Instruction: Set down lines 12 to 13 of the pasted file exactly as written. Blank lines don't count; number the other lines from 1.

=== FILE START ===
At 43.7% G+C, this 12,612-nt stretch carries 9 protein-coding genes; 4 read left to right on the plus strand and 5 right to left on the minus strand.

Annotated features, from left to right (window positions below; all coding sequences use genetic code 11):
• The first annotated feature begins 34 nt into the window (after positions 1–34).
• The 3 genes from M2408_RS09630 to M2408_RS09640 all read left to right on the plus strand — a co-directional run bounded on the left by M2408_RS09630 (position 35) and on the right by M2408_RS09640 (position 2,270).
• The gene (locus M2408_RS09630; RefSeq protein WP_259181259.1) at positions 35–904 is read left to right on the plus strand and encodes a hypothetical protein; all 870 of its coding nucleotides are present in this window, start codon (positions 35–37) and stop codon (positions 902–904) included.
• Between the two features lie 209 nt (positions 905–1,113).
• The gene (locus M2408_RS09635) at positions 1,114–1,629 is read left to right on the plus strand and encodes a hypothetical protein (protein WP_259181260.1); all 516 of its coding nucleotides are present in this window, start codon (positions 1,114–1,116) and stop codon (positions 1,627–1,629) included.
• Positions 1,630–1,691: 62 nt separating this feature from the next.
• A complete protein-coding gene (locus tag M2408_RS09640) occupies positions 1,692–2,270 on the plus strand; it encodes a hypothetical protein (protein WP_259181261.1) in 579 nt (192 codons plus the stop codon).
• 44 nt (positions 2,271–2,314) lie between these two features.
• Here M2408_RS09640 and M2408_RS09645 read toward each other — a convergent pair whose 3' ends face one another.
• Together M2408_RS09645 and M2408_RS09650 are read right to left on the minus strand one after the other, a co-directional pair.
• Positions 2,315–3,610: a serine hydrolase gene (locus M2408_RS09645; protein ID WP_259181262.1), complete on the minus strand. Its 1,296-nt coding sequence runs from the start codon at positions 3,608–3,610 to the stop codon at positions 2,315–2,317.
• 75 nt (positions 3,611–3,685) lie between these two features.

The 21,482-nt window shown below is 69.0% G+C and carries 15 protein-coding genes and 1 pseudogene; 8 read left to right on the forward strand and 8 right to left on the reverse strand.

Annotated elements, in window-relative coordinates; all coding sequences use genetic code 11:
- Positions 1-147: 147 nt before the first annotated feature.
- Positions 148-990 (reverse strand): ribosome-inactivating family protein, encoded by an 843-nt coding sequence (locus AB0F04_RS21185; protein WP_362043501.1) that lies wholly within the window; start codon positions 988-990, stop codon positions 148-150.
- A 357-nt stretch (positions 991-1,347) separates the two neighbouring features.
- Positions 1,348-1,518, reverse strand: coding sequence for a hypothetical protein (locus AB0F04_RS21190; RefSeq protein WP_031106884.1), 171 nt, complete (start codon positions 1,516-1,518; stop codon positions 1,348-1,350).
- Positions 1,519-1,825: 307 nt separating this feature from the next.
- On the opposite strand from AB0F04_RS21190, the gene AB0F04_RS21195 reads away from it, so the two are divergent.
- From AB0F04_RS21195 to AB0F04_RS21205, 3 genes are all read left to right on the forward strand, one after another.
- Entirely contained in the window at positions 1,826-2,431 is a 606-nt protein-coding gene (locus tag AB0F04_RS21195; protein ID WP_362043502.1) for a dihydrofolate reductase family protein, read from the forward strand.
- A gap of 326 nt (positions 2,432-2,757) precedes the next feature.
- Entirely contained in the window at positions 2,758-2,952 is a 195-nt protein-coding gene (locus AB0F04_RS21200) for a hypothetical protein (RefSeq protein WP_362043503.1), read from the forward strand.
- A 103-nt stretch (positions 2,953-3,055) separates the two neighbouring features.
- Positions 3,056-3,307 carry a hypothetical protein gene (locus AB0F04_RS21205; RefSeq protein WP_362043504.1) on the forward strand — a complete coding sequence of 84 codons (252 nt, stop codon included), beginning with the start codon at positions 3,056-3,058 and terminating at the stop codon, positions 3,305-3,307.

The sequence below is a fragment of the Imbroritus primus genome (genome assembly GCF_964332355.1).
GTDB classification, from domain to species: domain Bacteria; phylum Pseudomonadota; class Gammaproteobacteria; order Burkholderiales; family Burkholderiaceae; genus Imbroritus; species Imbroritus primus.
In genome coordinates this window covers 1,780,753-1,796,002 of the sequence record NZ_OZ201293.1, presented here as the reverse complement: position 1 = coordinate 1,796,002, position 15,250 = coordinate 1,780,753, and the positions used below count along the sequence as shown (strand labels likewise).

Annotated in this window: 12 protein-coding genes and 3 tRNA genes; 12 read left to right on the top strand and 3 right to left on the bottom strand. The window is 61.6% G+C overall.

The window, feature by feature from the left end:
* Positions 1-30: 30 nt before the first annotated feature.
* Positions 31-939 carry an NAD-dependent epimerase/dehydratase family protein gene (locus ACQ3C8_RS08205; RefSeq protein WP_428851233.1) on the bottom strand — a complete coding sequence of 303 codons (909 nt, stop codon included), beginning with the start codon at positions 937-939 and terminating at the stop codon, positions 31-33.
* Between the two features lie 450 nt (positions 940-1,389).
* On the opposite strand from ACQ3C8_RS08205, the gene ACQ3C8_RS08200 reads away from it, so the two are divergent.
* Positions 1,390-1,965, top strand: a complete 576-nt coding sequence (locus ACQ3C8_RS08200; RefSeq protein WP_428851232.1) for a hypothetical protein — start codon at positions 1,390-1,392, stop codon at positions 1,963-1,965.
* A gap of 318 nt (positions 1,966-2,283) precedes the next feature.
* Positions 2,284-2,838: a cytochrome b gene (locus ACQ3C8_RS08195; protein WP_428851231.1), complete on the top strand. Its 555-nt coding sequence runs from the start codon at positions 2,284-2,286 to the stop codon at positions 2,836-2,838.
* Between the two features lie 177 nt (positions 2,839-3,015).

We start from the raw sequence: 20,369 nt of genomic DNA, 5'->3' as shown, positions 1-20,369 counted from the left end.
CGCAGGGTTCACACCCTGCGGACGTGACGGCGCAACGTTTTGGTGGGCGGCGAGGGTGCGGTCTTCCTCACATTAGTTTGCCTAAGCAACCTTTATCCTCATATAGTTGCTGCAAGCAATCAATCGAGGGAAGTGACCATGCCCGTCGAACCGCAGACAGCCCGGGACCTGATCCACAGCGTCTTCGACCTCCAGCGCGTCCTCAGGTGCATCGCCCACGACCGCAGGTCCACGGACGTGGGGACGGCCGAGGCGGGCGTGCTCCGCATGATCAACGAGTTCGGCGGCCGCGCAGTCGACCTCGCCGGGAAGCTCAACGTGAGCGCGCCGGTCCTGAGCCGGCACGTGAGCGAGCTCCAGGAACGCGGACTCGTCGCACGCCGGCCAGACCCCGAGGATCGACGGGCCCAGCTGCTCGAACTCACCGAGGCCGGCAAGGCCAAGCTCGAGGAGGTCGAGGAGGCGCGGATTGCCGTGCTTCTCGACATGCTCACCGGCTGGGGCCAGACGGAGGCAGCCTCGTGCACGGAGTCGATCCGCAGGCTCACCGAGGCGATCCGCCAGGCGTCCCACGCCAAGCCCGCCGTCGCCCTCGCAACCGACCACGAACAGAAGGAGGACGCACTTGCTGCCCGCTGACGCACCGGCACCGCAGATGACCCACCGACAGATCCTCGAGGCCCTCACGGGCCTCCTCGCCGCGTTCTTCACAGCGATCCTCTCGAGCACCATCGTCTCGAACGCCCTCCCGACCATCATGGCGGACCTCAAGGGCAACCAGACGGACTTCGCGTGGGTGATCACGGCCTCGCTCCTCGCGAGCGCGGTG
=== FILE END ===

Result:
• Together M2408_RS09645 and M2408_RS09650 are read right to left on the minus strand one after the other, a co-directional pair.
• Positions 2,315–3,610: a serine hydrolase gene (locus M2408_RS09645; protein ID WP_259181262.1), complete on the minus strand. Its 1,296-nt coding sequence runs from the start codon at positions 3,608–3,610 to the stop codon at positions 2,315–2,317.